The effects of ethnicity, musicianship, and tone language experience on pitch perception
Samuel, Arthur G
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Zheng, Y., & Samuel, A. G. (2018). The effects of ethnicity, musicianship, and tone language experience on pitch perception. Quarterly Journal of Experimental Psychology, 71(12), 2627–2642. https://doi.org/10.1177/1747021818757435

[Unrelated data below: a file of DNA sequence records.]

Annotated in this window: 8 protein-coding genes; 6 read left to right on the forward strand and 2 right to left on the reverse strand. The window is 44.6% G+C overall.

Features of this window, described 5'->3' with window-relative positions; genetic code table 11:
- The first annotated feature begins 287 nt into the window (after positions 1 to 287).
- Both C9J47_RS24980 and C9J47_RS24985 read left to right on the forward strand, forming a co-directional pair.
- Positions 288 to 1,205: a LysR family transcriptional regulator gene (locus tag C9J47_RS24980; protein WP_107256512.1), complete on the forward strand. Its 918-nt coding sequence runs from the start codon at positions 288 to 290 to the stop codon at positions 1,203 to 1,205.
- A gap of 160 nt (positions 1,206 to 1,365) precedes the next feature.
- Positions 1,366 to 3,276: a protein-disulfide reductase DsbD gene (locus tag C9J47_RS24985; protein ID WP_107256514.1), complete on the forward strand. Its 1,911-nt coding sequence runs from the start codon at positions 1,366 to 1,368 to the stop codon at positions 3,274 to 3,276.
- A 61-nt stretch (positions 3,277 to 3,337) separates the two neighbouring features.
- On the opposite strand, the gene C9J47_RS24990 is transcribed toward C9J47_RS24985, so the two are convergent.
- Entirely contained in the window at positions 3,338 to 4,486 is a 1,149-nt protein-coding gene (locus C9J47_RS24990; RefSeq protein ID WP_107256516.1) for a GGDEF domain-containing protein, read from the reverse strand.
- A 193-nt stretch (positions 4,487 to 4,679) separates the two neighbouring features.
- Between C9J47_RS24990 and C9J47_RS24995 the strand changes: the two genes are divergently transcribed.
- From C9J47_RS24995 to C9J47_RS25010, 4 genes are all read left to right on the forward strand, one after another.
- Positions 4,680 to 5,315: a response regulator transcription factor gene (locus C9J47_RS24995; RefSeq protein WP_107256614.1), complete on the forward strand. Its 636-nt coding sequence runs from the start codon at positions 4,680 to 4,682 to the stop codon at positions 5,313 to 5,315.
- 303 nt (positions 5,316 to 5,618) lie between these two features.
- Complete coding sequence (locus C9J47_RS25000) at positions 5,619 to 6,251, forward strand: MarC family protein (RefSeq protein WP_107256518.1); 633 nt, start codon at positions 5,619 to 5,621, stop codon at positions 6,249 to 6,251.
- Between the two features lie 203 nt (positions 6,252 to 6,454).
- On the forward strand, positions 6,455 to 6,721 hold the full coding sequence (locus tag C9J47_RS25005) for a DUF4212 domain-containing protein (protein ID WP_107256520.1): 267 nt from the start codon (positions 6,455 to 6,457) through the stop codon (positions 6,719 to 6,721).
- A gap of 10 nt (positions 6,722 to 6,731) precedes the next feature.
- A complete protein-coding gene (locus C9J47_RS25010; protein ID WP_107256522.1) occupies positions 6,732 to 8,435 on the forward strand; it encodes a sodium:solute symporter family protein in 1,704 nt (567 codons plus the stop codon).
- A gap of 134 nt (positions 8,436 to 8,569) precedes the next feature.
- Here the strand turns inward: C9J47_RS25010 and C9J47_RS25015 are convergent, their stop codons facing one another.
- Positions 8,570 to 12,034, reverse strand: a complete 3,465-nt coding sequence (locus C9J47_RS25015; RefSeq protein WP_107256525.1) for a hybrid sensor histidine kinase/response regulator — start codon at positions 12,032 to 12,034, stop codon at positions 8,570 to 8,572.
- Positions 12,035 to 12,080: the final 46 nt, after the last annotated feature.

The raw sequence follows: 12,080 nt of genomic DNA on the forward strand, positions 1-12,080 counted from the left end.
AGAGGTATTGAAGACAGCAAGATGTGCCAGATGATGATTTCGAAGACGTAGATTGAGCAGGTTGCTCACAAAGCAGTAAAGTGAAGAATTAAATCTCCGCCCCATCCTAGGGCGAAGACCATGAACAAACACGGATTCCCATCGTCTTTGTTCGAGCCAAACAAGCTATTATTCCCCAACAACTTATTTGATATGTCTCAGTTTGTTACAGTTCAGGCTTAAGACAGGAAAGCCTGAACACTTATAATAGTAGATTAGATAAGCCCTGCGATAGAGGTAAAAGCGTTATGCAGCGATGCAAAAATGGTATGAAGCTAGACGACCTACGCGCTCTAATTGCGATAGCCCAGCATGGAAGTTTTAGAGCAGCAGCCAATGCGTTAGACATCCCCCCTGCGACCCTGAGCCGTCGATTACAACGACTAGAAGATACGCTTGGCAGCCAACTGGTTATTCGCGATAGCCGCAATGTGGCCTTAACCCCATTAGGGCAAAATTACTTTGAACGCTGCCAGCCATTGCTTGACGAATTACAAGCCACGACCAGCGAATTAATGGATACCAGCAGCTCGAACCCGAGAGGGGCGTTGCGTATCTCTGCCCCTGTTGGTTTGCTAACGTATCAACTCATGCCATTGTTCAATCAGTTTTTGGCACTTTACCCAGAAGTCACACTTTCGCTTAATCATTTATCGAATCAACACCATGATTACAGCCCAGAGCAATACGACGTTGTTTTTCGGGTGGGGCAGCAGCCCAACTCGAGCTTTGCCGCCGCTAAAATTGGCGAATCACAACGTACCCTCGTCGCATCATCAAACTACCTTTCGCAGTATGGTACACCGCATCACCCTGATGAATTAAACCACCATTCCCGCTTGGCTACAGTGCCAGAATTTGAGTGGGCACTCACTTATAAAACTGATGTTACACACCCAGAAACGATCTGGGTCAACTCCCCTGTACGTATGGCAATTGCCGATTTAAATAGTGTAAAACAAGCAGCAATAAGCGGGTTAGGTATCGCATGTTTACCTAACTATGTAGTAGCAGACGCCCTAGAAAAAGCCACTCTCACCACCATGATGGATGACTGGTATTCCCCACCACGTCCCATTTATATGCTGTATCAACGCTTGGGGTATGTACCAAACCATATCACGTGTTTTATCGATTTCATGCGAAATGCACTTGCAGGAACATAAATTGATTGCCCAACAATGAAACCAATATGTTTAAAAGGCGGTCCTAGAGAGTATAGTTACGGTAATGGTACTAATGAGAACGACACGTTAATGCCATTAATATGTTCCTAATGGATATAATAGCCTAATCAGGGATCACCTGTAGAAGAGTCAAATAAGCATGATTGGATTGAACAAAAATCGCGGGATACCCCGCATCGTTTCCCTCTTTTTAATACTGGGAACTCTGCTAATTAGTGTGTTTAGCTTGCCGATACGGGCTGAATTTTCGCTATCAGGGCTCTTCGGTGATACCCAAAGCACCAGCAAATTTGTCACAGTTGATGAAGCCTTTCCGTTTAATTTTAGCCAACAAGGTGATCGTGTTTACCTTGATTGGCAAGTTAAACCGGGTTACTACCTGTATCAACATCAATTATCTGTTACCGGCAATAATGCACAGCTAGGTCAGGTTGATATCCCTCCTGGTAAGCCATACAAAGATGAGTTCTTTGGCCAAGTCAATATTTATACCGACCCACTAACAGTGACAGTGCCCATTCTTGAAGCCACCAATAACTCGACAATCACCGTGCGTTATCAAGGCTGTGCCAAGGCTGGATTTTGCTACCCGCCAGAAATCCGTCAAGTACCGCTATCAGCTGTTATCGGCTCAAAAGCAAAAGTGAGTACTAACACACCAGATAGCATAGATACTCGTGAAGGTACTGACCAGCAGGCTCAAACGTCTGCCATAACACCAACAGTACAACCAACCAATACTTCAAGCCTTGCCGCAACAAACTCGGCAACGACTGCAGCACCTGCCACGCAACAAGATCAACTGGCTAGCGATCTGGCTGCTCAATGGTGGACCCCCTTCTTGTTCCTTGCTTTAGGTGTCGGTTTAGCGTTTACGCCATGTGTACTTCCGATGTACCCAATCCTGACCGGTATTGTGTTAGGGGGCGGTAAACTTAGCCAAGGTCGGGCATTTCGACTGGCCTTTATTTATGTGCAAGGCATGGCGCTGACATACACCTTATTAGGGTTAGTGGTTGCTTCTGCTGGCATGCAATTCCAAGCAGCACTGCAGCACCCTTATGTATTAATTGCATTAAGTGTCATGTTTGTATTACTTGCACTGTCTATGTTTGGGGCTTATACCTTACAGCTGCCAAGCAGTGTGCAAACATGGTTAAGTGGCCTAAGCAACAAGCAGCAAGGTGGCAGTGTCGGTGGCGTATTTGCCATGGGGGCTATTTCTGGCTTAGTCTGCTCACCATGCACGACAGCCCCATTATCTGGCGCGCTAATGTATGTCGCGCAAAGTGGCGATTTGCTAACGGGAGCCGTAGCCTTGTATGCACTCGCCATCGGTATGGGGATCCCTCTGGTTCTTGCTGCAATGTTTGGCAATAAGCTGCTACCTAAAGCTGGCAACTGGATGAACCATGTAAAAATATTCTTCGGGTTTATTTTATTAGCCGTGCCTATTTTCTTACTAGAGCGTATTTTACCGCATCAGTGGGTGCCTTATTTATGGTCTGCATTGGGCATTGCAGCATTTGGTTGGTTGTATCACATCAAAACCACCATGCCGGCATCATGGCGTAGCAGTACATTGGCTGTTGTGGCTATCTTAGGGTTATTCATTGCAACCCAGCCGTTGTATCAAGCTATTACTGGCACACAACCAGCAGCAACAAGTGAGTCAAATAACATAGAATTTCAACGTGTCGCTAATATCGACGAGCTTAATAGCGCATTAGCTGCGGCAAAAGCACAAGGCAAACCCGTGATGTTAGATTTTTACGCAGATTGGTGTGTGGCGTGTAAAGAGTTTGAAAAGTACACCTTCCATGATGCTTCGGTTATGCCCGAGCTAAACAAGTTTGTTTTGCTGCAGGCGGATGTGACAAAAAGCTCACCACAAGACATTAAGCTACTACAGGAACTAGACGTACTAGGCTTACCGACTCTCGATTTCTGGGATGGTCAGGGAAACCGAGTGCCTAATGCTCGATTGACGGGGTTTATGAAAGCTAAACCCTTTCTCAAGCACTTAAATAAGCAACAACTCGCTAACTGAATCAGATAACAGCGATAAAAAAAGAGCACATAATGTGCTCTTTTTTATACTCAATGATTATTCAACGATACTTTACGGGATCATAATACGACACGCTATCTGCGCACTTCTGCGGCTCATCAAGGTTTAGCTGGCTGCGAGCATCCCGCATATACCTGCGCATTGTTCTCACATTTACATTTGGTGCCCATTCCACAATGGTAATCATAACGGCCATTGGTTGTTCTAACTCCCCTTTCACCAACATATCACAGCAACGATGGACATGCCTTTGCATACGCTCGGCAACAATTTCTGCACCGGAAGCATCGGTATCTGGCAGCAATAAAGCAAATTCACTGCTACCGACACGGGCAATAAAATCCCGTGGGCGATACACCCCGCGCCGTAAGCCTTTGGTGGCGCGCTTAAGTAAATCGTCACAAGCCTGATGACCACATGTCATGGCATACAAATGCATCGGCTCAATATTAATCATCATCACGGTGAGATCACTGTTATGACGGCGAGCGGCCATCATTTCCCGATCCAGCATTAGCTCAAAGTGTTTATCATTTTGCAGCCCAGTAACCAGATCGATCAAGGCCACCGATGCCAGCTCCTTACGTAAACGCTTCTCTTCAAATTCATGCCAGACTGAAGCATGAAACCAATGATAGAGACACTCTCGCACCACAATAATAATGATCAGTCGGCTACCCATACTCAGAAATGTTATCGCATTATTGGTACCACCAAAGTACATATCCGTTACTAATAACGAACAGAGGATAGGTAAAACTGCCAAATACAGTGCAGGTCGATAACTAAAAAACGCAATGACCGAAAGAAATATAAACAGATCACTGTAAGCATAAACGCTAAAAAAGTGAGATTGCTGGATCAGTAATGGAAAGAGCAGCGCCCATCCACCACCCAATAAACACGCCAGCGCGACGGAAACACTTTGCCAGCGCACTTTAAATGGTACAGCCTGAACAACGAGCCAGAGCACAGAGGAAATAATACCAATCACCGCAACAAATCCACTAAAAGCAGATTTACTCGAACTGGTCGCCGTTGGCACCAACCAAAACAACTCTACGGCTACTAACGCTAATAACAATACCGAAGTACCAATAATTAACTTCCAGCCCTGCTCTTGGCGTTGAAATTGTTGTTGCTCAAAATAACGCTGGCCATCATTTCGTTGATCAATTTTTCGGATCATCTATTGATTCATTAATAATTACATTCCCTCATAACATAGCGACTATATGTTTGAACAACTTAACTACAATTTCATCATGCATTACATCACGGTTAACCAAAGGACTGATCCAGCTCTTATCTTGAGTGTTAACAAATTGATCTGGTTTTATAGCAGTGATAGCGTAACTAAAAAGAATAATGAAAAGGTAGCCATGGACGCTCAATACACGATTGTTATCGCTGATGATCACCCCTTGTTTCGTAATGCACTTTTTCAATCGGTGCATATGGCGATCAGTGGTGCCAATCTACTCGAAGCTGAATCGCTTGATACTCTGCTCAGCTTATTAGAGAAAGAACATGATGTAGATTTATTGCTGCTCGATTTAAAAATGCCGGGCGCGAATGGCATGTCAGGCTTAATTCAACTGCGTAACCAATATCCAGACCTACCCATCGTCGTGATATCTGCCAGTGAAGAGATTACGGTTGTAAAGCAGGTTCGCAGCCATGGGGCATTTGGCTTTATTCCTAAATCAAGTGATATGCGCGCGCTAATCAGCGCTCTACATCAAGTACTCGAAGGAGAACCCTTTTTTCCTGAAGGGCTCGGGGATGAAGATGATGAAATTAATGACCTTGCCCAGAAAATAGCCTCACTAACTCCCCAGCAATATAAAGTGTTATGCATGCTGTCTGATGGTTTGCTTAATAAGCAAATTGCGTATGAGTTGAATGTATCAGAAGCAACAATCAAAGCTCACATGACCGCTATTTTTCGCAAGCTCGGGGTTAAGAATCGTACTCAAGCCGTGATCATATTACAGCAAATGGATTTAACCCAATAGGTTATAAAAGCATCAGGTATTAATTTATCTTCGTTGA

Article information Article has an altmetric score of 3 Free Access Article Information Volume: 71 issue: 12, page(s): 2627-2642 Article first published online: February 16, 2018; Issue published: December 1, 2018 Received: February 21, 2017; Revisions received: September 15, 2017; Accepted: November 25, 2017 Yi Zheng1, Arthur G Samuel1, 2, 3 1Department of Psychology, Stony Brook University, Stony Brook, NY, USA 2Basque Center on Cognition, Brain and Language, Donostia, Spain 3Ikerbasque—Basque Foundation for Science, Bilbao, Spain Corresponding Author: Yi Zheng, Department of Psychology, Stony Brook University, Stony Brook, NY 11794-2500, USA. Email: email@example.com Abstract Language and music are intertwined: music training can facilitate language abilities, and language experiences can also help with some music tasks. Possible language–music transfer effects are explored in two experiments in this study. In Experiment 1, we tested native Mandarin, Korean, and English speakers on a pitch discrimination task with two types of sounds: speech sounds and fundamental frequency (F0) patterns derived from speech sounds. To control for factors that might influence participants’ performance, we included cognitive ability tasks testing memory and intelligence. In addition, two music skill tasks were used to examine general transfer effects from language to music. Prior studies showing that tone language speakers have an advantage on pitch tasks have been taken as support for three alternative hypotheses: specific transfer effects, general transfer effects, and an ethnicity effect. In Experiment 1, musicians outperformed non-musicians on both speech and F0 sounds, suggesting a music-to-language transfer effect. Korean and Mandarin speakers performed similarly, and they both outperformed English speakers, providing some evidence for an ethnicity effect. Alternatively, this could be due to population selection bias. In Experiment 2, we recruited Chinese Americans approximating the native English speakers’ language background to further test the ethnicity effect. Chinese Americans, regardless of their tone language experiences, performed similarly to their non–Asian American counterparts in all tasks. Therefore, although this study provides additional evidence of transfer effects across music and language, it casts doubt on the contribution of ethnicity to differences observed in pitch perception and general music abilities.